A reconstituted version of good cholesterol may lessen the amount of plaque that accumulates in coronary arteries and might render the plaque that’s already there less dangerous, researchers find.
High-density lipoprotein (HDL) molecules are protein shells that ferry excess cholesterol out of blood, artery walls, and other tissues for safe disposal. But some people make too little HDL, permitting a buildup of cholesterol in problematic low-density lipoprotein (LDL) shells. Researchers tested an experimental drug formed by merging a body compound, called apolipoprotein A-1, and a soybean compound. The combination works like HDL to remove LDL from the blood.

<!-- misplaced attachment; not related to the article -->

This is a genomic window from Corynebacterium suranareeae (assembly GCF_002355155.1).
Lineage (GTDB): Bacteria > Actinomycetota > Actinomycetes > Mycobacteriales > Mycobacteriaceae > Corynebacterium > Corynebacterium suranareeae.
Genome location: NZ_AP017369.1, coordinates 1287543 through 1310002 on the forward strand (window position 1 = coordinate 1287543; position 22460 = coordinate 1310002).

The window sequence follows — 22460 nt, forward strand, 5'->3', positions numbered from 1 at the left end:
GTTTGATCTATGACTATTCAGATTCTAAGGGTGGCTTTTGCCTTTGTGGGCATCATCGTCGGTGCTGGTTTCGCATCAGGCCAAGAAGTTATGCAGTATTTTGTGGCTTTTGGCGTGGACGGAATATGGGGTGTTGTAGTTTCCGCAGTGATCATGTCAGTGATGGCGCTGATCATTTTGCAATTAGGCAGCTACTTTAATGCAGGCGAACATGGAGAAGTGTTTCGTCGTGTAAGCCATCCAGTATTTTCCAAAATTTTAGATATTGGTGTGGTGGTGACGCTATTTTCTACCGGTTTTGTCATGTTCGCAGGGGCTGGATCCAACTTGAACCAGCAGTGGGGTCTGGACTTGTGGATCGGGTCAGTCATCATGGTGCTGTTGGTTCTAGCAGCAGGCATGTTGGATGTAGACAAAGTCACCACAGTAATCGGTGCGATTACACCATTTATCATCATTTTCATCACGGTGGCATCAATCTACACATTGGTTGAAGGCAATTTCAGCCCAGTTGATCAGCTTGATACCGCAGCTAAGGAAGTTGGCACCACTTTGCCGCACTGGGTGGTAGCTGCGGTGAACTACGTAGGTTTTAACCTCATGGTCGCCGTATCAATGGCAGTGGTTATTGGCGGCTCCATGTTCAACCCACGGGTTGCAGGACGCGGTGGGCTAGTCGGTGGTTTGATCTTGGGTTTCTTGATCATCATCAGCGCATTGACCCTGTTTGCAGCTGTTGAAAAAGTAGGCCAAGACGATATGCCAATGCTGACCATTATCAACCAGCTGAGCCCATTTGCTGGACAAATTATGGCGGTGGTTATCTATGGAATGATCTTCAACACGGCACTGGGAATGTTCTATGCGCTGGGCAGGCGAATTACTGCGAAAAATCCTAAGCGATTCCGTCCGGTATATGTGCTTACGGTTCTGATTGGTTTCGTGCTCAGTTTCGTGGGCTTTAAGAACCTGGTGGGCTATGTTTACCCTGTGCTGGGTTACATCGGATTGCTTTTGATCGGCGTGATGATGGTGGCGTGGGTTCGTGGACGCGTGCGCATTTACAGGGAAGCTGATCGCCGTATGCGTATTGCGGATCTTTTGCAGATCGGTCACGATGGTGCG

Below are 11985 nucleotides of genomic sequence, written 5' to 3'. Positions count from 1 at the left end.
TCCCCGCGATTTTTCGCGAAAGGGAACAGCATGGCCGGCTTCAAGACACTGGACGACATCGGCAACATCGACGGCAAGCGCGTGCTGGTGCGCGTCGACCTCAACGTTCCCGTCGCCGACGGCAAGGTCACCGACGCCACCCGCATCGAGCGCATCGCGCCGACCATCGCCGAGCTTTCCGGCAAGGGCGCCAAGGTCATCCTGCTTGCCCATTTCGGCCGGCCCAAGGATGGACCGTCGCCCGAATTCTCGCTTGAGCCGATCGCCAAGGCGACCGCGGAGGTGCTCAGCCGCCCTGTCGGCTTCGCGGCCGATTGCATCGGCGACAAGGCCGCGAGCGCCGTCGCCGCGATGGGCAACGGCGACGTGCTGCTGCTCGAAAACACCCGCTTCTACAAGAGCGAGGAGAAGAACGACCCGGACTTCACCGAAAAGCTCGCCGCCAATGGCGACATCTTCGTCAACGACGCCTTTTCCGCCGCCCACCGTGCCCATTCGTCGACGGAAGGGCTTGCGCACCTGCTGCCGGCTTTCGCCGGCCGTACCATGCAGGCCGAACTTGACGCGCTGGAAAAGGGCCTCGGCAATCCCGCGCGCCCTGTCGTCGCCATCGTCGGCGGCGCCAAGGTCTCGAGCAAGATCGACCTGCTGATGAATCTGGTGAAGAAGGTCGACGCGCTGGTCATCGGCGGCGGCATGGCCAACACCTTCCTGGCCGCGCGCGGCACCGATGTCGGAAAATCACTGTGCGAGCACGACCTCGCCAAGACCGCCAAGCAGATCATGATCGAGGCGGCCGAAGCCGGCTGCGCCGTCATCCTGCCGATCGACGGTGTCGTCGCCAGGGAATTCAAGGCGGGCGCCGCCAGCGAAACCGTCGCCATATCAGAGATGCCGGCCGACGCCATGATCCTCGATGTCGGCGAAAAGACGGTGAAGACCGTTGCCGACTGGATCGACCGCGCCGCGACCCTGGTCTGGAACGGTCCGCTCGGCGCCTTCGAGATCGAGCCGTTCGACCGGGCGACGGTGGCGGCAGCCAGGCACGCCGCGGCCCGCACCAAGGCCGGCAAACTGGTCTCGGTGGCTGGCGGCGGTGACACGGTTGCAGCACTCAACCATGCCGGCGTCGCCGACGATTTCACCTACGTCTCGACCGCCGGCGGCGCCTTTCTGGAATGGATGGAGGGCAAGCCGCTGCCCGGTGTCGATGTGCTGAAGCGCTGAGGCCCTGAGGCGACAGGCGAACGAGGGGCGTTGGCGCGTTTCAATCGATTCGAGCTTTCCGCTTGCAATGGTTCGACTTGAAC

Cardiologist Jean-Claude Tardif of the University of Montreal and his colleagues gave 89 people four weekly infusions of the combination drug, while 47 other patients received placebo infusions. All the volunteers already had some atherosclerosis, and nearly all were taking a statin drug to lessen LDL.
Over 7 weeks, those getting the combination drug experienced plaque shrinkage of 3.4 percent, whereas those getting a placebo had only a 1.6 percent drop.
Furthermore, plaques in volunteers getting reconstituted HDL showed characteristics that make the plaques unlikely to lead to dangerous blood-clot formation, Tardif says. The report appears in the March 26 Journal of the American Medical Association.
The findings contrast with bad news regarding the once-promising HDL increaser torcetrapib (SN: 5/1/04, p. 285: Available to subscribers at Experimental drug boosts HDL counts). Tardif and others report in the March 29 New England Journal of Medicine that that drug failed to shrink arterial plaques and hiked blood pressure.